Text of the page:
and vibration are all factors that can cause a hard drive to fail.
NAS (Network Attached Storage) and SAN (Storage Area Network) technologies can address
some of these issues but at a much higher cost. NAS is a specialized storage device (or
group of devices) that attach to the network and provide fault tolerant, centralized network
storage, which is easily expandable without reconfiguring the existing storage. The primary
difference between a NAS and RAID storage system is that NAS interfaces directly with the
network while RAID storage requires a device/server to which it is attached. This device/
server attaches directly to the network. NAS has only one function, to store and retrieve data,
and is faster because it has reduced latency due in part to the direct network connection. The
network clients request data stored on a NAS device through their network file server.

SAN networks are very expensive but if your industry has high compliance requirements, this
may be the best system to implement. Banks, hospitals, resorts, government agencies and
large enterprise networks use Storage Area Networks to protect the integrity and availability
of their data. SAN networks are based on a fiber channel architecture that is extremely fast,
operating at transmission speeds of 1Gbps or higher. All components in a SAN are fully fault-
tolerant, guaranteeing the availability of the data even if a component of the SAN fails.
As with any well-designed distributed network, any SAN device has a communication
path to all other devices on the network similar to a mesh topology. That is the greatest
benefit of an IP-based, converged network. All IP-based traffic utilizes the same physical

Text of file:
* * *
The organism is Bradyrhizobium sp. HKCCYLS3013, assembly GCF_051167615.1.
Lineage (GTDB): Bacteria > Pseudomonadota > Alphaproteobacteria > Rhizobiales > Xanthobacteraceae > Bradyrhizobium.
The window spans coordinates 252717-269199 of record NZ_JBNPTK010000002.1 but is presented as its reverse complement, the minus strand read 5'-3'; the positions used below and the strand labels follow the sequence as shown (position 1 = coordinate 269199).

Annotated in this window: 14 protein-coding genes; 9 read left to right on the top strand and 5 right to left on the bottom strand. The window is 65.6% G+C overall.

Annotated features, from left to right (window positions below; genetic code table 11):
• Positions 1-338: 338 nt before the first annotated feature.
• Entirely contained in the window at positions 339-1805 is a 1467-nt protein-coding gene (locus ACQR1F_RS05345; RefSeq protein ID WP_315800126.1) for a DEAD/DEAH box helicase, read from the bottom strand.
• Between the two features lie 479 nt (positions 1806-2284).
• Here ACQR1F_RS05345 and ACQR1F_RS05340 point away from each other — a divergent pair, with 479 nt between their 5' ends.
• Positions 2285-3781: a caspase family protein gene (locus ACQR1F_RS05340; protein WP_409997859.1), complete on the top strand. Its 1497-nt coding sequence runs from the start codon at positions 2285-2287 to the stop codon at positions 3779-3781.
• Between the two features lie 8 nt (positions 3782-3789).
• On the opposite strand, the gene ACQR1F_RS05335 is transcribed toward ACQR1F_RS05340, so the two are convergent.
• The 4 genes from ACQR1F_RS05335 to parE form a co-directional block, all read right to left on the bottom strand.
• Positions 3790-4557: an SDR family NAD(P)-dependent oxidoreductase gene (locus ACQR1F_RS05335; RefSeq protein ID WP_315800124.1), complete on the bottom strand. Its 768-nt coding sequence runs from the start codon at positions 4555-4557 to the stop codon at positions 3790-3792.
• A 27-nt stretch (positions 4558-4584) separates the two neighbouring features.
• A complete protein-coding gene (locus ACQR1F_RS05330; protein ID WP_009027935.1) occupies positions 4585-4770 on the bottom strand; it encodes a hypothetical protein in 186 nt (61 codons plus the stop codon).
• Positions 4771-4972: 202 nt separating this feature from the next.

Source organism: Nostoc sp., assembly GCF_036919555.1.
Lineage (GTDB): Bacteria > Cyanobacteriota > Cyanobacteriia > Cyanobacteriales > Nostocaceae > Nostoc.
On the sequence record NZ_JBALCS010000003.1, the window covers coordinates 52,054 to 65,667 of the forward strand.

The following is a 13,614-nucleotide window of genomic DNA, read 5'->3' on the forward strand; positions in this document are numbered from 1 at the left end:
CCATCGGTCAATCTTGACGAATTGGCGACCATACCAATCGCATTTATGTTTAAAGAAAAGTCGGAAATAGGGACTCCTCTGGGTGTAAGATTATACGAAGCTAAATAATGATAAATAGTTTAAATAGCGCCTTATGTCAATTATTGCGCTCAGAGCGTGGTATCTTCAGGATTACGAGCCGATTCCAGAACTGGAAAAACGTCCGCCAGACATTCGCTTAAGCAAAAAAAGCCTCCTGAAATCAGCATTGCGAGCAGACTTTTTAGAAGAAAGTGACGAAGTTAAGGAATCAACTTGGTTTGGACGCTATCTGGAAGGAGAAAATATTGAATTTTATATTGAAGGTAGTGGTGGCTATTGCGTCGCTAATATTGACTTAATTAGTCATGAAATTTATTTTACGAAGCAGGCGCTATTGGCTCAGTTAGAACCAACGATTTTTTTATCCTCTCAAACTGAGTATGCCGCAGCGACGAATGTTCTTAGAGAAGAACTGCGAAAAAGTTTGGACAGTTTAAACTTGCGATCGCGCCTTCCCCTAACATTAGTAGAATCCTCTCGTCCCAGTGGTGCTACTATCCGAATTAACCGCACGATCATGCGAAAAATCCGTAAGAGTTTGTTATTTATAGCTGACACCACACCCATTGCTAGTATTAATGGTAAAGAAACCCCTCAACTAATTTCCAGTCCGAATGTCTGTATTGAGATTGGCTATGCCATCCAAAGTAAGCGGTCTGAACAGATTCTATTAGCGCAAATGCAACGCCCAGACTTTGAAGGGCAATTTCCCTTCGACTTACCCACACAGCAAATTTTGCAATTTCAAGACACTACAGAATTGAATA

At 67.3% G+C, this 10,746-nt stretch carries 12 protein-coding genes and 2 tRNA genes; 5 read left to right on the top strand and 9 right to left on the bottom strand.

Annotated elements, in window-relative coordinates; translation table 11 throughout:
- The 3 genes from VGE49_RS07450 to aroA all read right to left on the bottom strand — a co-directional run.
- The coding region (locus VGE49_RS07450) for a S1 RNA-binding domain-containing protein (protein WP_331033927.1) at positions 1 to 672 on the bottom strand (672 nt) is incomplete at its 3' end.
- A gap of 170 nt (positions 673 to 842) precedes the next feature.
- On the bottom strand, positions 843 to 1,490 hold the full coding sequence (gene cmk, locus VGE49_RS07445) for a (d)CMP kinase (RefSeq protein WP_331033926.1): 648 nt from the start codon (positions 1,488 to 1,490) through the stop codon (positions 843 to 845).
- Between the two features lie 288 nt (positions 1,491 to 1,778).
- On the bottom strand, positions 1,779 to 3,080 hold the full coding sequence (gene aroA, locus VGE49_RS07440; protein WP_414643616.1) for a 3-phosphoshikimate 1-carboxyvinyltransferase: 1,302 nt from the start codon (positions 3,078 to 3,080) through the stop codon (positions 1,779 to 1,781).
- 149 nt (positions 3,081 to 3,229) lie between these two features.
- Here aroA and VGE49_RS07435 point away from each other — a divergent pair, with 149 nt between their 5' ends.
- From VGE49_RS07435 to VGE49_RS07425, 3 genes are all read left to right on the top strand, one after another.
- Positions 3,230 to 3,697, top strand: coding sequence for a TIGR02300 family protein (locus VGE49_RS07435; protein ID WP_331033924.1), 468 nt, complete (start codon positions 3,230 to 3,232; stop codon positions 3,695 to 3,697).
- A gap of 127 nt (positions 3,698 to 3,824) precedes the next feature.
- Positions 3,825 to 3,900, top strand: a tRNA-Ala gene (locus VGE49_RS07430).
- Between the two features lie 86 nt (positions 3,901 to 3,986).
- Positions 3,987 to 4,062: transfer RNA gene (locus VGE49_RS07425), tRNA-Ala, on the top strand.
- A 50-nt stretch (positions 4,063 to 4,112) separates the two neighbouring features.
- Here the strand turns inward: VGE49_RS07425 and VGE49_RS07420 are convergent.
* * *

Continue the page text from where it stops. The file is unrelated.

network infrastructure, leveraging the cost of cable plant, network storage, and IT staff.
Digital solutions cost more initially and require a much higher level of expertise to design,
implement, and maintain the integrity of the network.
The return on investment is the flexibility, scalability, security, and fault-tolerance of the
design. If surveillance history is a requirement of your industry, then an IP network solution
is the most cost effective solution over time.


Quality of Service
Quality of Service (QoS) provides a software-based ability to guarantee the required
level of network resources for priority or real-time traffic. QoS is a major performance
factor for network administrators as a growing number of non-traditional devices
are deployed on the network such as phones, cameras, access control, and building
environmental or security systems. QoS provides the ability to control access to available
network resources, reserving bandwidth for specific traffic. A delay in the transmission
to lower the current temperature of a room to a network-based HVAC system is not as
critical as real-time video streams from a security camera or the voice traffic of an IP